Modern ‘Red Ball Express’

CENTRAL IRAQ-On the 50th anniversary of World War II's Battle of the Bulge, Brig.Gen. Charles Fletcher, who heads the Army's 3rd Corps Support Command, known as COSCOM, went to Europe and bicycled the same route between Cherbourg and Bastogne in France that Gen. George S. Patton's 3rd Army had followed on its famous march to relieve Army forces surrounded by German troops during a last-ditch counteroffensive that began on Dec. 16, 1944. In a desperate attempt to keep Patton from outrunning his supply lines, the Army launched the "Red Ball Express," a transportation bucket brigade that pushed supplies across France hurriedly in the 3rd Army's burning wake.

Fletcher sees strong similarities between that operation and the effort to resupply the Army's V Corps in Iraq along a 310-mile logistics trail stretching from Kuwait to Baghdad's outskirts. "The Red Ball Express was . . . really the first attempt at resupplying a mobile armored force on a breakout offensive," says Fletcher.

As the adage goes, armchair strategists talk forces, while military professionals talk logistics. And the logistics of Operation Iraqi Freedom break down to a set of daunting statistics. An armored or air-mobile division on the move consumes roughly 550,000 gallons of fuel a day. COSCOM, just to supply V Corps's forward forces with the requisite 1 million gallons of fuel, needed 3 million gallons in its pipeline. Each of the tens of thousands of U.S. soldiers in the Iraqi theater, meanwhile, consumed at least a liter of water an hour. The harder those units and soldiers fought, the higher their ammunition, fuel, and water requirements climbed.

Fletcher's COSCOM forces, which outnumbered any U.S. fighting division in the theater, tried to fill those gaps in capability on the ground with technology and synchronization. "Doctrinally, we typically travel in large formations with short communications lines, so trucks without GPS, and radios with only a 30-kilometer range, are standard," Fletcher says.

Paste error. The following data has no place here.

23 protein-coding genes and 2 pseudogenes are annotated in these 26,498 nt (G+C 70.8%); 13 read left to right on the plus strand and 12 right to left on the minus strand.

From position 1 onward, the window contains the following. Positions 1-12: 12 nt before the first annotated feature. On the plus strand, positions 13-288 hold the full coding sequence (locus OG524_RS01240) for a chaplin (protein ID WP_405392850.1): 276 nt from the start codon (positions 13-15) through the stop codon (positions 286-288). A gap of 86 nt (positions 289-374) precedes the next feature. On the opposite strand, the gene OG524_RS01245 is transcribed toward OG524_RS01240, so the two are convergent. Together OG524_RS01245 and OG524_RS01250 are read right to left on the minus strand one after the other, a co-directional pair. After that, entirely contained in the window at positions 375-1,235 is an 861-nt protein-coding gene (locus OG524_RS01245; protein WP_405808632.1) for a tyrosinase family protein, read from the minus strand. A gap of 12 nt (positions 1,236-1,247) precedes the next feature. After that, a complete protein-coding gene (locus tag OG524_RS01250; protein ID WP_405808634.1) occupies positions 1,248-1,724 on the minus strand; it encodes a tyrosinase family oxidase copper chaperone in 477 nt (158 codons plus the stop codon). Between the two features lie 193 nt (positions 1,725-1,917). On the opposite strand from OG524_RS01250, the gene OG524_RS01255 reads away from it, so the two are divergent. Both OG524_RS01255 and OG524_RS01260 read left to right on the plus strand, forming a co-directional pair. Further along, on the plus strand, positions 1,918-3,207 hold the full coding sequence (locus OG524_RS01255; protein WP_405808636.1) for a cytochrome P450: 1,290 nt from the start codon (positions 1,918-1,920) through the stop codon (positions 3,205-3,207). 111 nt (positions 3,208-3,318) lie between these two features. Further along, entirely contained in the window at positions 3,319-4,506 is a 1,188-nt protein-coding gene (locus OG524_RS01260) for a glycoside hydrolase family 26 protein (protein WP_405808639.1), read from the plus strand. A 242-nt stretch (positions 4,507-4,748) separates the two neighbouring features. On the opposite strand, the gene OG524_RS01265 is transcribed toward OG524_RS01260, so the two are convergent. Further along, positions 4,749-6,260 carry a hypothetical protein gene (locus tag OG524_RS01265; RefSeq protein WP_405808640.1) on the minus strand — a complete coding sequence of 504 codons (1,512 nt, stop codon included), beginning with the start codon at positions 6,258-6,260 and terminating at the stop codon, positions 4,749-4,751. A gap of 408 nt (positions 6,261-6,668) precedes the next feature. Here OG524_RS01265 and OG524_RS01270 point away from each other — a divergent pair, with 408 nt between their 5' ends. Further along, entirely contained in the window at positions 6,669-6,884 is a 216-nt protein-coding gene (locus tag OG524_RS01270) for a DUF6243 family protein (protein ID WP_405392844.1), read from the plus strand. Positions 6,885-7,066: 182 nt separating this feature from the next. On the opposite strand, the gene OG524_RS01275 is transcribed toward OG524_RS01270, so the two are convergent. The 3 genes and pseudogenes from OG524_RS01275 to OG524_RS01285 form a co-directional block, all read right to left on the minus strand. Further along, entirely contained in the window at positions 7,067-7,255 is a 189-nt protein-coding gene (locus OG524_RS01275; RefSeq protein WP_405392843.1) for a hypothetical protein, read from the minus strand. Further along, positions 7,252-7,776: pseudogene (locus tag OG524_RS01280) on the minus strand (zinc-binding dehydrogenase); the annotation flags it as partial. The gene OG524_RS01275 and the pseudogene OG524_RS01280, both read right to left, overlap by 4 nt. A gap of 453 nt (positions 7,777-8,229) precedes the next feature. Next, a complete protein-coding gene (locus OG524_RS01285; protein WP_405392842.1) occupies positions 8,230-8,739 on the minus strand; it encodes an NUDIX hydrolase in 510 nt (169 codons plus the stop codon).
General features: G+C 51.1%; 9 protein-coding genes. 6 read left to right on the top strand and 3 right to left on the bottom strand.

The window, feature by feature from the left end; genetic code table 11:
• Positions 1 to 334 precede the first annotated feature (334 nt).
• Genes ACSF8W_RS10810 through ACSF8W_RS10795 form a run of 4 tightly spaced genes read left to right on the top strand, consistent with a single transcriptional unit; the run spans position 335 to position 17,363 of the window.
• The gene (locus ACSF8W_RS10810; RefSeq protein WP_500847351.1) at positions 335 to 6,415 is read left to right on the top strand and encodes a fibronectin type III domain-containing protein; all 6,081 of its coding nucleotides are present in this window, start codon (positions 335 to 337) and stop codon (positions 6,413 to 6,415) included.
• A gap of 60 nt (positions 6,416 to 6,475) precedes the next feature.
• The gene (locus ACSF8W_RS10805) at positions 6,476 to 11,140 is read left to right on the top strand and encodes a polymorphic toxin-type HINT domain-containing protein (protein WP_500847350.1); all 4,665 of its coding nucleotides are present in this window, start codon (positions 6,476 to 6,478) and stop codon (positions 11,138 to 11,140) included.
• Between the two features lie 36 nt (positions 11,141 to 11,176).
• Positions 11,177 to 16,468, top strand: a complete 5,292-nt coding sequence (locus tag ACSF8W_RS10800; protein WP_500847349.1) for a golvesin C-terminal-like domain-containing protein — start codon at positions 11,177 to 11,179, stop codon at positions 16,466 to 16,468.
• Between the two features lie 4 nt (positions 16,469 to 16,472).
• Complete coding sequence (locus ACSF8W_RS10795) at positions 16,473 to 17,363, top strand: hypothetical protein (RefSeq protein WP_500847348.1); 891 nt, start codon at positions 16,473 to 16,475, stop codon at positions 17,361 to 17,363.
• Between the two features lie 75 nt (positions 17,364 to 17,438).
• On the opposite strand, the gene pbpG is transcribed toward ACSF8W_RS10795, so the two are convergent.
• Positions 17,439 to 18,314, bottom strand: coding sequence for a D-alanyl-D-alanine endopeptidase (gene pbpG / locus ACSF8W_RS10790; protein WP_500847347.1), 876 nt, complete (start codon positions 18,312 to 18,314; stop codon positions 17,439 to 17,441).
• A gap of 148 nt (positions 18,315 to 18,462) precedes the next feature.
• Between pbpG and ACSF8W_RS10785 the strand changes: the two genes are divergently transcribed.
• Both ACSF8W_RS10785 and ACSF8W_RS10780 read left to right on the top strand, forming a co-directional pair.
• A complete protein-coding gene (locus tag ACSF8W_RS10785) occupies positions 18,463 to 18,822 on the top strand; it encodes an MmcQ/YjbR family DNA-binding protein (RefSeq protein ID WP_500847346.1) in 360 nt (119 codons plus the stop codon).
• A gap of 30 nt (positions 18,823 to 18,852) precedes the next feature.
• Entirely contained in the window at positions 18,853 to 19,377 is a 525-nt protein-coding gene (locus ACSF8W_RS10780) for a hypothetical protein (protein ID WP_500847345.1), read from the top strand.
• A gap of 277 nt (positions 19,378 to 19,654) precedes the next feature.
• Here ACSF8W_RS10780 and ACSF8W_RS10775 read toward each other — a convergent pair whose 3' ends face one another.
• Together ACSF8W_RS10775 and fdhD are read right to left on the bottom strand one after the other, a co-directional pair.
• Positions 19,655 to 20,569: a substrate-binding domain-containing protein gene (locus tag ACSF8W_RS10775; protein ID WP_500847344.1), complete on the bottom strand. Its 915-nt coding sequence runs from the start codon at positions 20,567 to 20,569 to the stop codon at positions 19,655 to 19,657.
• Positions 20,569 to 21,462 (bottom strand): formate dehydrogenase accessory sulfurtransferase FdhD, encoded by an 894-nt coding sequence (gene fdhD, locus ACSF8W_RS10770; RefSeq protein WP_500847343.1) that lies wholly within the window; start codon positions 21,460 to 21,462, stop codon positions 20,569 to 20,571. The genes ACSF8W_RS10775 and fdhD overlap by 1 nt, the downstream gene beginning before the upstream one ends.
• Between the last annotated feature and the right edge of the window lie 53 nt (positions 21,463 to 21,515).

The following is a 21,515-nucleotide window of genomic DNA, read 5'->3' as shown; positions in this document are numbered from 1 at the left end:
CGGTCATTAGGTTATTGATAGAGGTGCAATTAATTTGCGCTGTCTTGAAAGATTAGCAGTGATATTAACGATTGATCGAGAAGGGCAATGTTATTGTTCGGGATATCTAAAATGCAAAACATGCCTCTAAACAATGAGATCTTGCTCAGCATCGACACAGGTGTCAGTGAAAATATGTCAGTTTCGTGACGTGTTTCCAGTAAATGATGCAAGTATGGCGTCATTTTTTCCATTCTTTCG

COSCOM purchased 400 commercial satellite trackers off the shelf so it always could locate its highest-priority vehicles, including many fuel trucks, ambulances, and military police command vehicles. Satellite phones were purchased for many drivers. High-priority cargo containers were labeled with radio-frequency tags that revealed their location and contents at a simple query from headquarters. An Army Movement Tracking System that uses technology similar to "E-ZPass" highway tollbooth cards identified much of the other cargo. Movement-control teams armed with computer software that has analyzed optimum traffic flow and detours at every key crossroads and intersection on the road to Baghdad also helped manage traffic congestion. In the event all of that failed, plans were in place to airdrop supplies to isolated units or those running dangerously low on critical supplies.

However, the capture of some members of a lost U.S. maintenance crew in the first days of the war, as well as spot reports that some U.S. combat units at the front were running low on fuel and ammunition, showed the substantial risks that U.S. commanders assumed by pushing combat forces so far forward on such short timelines while leaving hundreds of miles of Iraqi territory unsecured.

"We've accepted some significant risks given the mission and our battle plan, which is all the more reason why we need to win this war quickly," Fletcher said shortly after the start of the war. "But our forces are notgoingtorunoutofgas."


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